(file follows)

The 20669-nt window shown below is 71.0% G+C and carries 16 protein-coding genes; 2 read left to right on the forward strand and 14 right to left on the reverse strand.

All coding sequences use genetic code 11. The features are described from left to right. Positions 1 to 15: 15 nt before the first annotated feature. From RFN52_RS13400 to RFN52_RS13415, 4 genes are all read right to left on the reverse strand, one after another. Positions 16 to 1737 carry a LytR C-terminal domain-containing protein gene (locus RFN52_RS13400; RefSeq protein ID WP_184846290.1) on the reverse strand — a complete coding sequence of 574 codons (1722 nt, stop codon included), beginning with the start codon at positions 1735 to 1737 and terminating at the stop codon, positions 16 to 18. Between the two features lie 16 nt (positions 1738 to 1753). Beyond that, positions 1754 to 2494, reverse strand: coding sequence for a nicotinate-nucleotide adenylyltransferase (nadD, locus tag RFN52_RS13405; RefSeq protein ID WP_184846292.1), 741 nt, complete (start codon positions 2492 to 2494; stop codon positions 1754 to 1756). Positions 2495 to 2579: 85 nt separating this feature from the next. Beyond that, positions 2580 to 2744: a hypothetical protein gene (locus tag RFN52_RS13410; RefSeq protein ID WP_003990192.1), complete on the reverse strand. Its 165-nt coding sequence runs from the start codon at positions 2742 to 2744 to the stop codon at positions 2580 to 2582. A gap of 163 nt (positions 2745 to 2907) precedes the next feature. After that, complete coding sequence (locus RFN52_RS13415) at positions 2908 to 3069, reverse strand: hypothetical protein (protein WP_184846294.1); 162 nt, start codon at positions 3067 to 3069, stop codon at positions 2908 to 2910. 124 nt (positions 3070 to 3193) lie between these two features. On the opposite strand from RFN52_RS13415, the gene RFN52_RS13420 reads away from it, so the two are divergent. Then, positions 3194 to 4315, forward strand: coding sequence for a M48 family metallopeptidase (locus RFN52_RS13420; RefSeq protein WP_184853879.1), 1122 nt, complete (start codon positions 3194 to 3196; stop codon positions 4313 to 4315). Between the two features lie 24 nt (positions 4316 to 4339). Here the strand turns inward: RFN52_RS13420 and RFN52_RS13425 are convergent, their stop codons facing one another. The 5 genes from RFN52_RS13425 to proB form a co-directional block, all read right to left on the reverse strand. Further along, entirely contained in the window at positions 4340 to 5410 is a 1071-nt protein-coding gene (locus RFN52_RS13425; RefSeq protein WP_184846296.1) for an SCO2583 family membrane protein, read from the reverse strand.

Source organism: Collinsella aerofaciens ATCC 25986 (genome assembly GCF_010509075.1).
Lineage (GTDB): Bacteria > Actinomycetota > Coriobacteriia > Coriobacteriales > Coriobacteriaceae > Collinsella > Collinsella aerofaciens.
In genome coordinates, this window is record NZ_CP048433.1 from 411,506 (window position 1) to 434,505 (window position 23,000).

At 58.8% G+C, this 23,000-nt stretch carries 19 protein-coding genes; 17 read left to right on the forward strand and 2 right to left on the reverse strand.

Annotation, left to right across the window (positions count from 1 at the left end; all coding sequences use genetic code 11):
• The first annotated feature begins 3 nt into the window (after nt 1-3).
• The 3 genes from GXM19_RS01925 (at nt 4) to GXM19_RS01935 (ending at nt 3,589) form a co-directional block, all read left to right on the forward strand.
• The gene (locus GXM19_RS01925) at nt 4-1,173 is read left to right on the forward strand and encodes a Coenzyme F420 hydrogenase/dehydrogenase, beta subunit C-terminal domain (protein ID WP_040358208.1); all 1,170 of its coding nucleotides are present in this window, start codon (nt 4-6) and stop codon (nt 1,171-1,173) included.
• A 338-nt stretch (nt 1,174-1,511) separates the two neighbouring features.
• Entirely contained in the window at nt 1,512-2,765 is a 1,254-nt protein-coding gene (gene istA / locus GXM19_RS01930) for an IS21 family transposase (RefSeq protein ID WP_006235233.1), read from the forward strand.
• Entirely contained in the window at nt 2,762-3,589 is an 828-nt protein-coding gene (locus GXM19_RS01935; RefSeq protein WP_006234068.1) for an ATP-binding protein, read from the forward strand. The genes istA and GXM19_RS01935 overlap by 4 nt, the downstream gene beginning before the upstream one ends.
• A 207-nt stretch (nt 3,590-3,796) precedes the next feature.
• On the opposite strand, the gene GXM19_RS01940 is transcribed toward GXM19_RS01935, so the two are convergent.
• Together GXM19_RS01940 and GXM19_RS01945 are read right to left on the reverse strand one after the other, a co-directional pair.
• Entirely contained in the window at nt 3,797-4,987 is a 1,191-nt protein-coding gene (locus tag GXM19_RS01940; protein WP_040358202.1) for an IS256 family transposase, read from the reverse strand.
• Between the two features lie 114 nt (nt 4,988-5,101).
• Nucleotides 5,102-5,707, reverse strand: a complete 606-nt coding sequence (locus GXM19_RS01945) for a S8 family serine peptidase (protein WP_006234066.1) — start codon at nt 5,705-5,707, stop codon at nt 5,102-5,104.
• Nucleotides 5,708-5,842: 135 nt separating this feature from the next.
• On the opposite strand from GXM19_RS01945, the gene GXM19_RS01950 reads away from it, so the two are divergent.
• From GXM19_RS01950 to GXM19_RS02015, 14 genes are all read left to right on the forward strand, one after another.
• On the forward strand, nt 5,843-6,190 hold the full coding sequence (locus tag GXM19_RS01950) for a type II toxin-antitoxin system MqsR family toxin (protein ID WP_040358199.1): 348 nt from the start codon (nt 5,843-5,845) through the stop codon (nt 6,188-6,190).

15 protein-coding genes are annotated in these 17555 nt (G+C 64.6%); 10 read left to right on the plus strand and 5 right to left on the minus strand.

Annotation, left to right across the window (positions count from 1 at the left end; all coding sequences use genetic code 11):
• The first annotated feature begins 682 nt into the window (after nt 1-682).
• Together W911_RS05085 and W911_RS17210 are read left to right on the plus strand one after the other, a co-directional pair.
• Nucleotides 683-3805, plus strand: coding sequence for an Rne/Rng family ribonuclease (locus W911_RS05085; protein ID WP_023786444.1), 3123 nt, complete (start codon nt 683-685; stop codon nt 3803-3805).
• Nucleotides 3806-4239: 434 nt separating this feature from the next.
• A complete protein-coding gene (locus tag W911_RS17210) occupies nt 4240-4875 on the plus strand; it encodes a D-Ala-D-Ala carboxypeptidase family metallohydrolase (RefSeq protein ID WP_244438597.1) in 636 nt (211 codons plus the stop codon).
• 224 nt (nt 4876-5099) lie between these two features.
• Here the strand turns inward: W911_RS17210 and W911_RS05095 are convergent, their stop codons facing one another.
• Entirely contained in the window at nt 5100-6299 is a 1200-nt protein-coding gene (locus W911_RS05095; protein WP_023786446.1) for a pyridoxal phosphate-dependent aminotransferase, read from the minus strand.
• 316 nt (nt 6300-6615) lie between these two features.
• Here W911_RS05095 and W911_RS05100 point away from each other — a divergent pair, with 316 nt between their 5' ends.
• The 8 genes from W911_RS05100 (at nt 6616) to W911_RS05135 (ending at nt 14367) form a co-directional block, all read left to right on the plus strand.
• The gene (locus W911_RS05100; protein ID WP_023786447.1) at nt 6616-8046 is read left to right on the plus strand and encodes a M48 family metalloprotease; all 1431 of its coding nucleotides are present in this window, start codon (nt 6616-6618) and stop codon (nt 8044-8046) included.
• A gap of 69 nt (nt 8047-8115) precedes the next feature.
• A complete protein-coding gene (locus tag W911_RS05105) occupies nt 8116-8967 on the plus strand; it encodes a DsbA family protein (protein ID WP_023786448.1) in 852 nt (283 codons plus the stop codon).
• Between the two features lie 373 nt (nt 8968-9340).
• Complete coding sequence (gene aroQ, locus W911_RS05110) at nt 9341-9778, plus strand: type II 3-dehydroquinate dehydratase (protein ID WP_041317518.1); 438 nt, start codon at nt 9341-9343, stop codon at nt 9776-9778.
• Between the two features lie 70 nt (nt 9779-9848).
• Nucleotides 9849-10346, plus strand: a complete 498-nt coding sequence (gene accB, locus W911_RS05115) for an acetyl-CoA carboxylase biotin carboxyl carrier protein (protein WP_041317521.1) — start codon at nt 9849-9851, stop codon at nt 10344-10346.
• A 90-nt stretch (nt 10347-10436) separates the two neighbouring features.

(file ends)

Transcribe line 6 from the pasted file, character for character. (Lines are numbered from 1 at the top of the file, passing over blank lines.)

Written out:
At 58.8% G+C, this 23,000-nt stretch carries 19 protein-coding genes; 17 read left to right on the forward strand and 2 right to left on the reverse strand.